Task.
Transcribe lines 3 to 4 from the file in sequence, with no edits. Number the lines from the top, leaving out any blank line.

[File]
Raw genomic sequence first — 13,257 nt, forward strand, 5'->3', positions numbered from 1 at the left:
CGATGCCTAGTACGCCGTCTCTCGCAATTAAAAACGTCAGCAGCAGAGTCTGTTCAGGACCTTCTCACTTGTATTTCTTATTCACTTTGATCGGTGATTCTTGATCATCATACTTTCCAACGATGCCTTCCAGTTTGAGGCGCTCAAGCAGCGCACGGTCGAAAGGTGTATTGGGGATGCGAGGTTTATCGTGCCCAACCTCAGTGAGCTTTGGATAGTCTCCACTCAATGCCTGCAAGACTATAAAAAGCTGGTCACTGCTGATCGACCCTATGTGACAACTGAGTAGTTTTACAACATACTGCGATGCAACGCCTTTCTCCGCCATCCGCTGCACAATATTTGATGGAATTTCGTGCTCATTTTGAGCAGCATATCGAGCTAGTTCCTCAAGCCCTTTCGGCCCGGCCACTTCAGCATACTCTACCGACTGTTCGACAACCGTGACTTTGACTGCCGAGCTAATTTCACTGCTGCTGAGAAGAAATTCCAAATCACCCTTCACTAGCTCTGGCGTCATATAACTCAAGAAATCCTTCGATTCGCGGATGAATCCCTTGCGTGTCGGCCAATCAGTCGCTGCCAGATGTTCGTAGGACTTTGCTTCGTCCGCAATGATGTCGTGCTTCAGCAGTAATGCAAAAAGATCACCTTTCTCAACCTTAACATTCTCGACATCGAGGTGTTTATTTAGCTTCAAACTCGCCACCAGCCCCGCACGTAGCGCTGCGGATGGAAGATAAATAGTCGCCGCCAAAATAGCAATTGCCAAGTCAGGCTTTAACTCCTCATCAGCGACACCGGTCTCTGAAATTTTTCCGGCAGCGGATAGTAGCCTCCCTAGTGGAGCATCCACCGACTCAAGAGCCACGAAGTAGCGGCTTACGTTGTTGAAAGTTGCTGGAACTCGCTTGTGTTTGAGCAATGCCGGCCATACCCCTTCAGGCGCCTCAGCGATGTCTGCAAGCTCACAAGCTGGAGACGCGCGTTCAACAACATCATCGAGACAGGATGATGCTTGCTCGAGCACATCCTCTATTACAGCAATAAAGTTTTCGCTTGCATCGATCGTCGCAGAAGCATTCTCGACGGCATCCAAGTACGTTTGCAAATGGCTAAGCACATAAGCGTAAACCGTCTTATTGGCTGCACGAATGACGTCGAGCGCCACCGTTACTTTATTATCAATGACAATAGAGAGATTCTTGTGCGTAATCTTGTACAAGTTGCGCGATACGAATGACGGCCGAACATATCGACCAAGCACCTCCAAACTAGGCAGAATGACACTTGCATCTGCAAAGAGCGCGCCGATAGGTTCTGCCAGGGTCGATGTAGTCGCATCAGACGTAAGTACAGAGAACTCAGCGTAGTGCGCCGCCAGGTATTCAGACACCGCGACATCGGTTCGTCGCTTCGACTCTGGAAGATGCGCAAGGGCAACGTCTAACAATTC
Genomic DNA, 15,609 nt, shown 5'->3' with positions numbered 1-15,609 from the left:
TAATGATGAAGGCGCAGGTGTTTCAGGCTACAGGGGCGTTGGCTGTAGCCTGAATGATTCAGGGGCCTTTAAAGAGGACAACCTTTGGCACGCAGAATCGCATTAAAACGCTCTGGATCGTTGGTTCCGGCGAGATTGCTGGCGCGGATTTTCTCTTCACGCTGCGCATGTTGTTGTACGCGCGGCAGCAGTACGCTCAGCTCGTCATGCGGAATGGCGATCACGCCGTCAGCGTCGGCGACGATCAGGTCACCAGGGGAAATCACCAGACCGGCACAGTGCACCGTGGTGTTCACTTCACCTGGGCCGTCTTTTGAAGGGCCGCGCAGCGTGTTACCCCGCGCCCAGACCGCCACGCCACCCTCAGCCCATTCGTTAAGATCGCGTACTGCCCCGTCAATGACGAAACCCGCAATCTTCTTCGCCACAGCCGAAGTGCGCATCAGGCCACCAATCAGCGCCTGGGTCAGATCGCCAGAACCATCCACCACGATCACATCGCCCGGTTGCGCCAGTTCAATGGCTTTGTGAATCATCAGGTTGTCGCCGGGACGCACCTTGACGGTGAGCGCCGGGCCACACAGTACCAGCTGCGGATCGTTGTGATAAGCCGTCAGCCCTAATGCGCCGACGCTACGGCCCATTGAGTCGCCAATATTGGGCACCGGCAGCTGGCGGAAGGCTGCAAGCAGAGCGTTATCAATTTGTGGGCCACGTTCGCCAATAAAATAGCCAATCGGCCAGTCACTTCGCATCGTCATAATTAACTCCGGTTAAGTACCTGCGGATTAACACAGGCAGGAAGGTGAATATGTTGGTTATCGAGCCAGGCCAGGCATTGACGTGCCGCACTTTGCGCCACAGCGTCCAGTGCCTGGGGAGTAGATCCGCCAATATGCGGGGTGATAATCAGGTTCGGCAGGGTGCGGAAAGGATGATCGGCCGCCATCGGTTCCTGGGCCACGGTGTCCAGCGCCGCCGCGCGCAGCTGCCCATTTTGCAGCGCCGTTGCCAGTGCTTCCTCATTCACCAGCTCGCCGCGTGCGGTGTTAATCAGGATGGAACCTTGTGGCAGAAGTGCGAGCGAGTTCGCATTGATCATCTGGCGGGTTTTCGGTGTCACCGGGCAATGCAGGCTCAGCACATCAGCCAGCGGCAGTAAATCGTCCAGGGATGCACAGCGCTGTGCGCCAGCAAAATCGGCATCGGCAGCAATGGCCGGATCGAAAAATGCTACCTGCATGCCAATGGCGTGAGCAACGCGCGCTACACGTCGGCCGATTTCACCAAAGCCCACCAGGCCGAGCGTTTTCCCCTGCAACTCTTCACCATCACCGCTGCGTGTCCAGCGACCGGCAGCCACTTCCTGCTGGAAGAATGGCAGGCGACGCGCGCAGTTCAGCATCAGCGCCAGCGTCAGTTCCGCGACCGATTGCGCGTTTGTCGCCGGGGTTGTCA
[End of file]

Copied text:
Genomic DNA, 15,609 nt, shown 5'->3' with positions numbered 1-15,609 from the left:
TAATGATGAAGGCGCAGGTGTTTCAGGCTACAGGGGCGTTGGCTGTAGCCTGAATGATTCAGGGGCCTTTAAAGAGGACAACCTTTGGCACGCAGAATCGCATTAAAACGCTCTGGATCGTTGGTTCCGGCGAGATTGCTGGCGCGGATTTTCTCTTCACGCTGCGCATGTTGTTGTACGCGCGGCAGCAGTACGCTCAGCTCGTCATGCGGAATGGCGATCACGCCGTCAGCGTCGGCGACGATCAGGTCACCAGGGGAAATCACCAGACCGGCACAGTGCACCGTGGTGTTCACTTCACCTGGGCCGTCTTTTGAAGGGCCGCGCAGCGTGTTACCCCGCGCCCAGACCGCCACGCCACCCTCAGCCCATTCGTTAAGATCGCGTACTGCCCCGTCAATGACGAAACCCGCAATCTTCTTCGCCACAGCCGAAGTGCGCATCAGGCCACCAATCAGCGCCTGGGTCAGATCGCCAGAACCATCCACCACGATCACATCGCCCGGTTGCGCCAGTTCAATGGCTTTGTGAATCATCAGGTTGTCGCCGGGACGCACCTTGACGGTGAGCGCCGGGCCACACAGTACCAGCTGCGGATCGTTGTGATAAGCCGTCAGCCCTAATGCGCCGACGCTACGGCCCATTGAGTCGCCAATATTGGGCACCGGCAGCTGGCGGAAGGCTGCAAGCAGAGCGTTATCAATTTGTGGGCCACGTTCGCCAATAAAATAGCCAATCGGCCAGTCACTTCGCATCGTCATAATTAACTCCGGTTAAGTACCTGCGGATTAACACAGGCAGGAAGGTGAATATGTTGGTTATCGAGCCAGGCCAGGCATTGACGTGCCGCACTTTGCGCCACAGCGTCCAGTGCCTGGGGAGTAGATCCGCCAATATGCGGGGTGATAATCAGGTTCGGCAGGGTGCGGAAAGGATGATCGGCCGCCATCGGTTCCTGGGCCACGGTGTCCAGCGCCGCCGCGCGCAGCTGCCCATTTTGCAGCGCCGTTGCCAGTGCTTCCTCATTCACCAGCTCGCCGCGTGCGGTGTTAATCAGGATGGAACCTTGTGGCAGAAGTGCGAGCGAGTTCGCATTGATCATCTGGCGGGTTTTCGGTGTCACCGGGCAATGCAGGCTCAGCACATCAGCCAGCGGCAGTAAATCGTCCAGGGATGCACAGCGCTGTGCGCCAGCAAAATCGGCATCGGCAGCAATGGCCGGATCGAAAAATGCTACCTGCATGCCAATGGCGTGAGCAACGCGCGCTACACGTCGGCCGATTTCACCAAAGCCCACCAGGCCGAGCGTTTTCCCCTGCAACTCTTCACCATCACCGCTGCGTGTCCAGCGACCGGCAGCCACTTCCTGCTGGAAGAATGGCAGGCGACGCGCGCAGTTCAGCATCAGCGCCAGCGTCAGTTCCGCGACCGATTGCGCGTTTGTCGCCGGGGTTGTCA